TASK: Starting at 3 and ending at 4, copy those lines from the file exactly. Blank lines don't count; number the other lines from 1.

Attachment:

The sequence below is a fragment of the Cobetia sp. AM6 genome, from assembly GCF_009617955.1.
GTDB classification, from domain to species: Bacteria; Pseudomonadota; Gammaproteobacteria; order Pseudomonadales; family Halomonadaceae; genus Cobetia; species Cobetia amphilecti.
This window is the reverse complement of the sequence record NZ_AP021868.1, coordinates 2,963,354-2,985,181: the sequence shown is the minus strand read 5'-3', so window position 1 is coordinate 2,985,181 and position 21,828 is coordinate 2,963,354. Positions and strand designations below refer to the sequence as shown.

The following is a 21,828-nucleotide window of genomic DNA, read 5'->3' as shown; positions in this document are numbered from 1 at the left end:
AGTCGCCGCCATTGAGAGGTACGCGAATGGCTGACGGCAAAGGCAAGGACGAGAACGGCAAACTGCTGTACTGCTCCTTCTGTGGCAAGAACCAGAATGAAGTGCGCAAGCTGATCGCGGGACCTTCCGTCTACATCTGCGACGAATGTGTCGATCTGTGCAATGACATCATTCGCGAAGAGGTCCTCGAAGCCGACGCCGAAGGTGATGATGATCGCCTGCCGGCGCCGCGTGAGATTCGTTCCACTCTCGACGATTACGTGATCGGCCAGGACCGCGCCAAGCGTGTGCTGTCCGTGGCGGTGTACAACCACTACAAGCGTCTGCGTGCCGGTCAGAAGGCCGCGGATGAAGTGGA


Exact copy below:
This window is the reverse complement of the sequence record NZ_AP021868.1, coordinates 2,963,354-2,985,181: the sequence shown is the minus strand read 5'-3', so window position 1 is coordinate 2,985,181 and position 21,828 is coordinate 2,963,354. Positions and strand designations below refer to the sequence as shown.

The following is a 21,828-nucleotide window of genomic DNA, read 5'->3' as shown; positions in this document are numbered from 1 at the left end: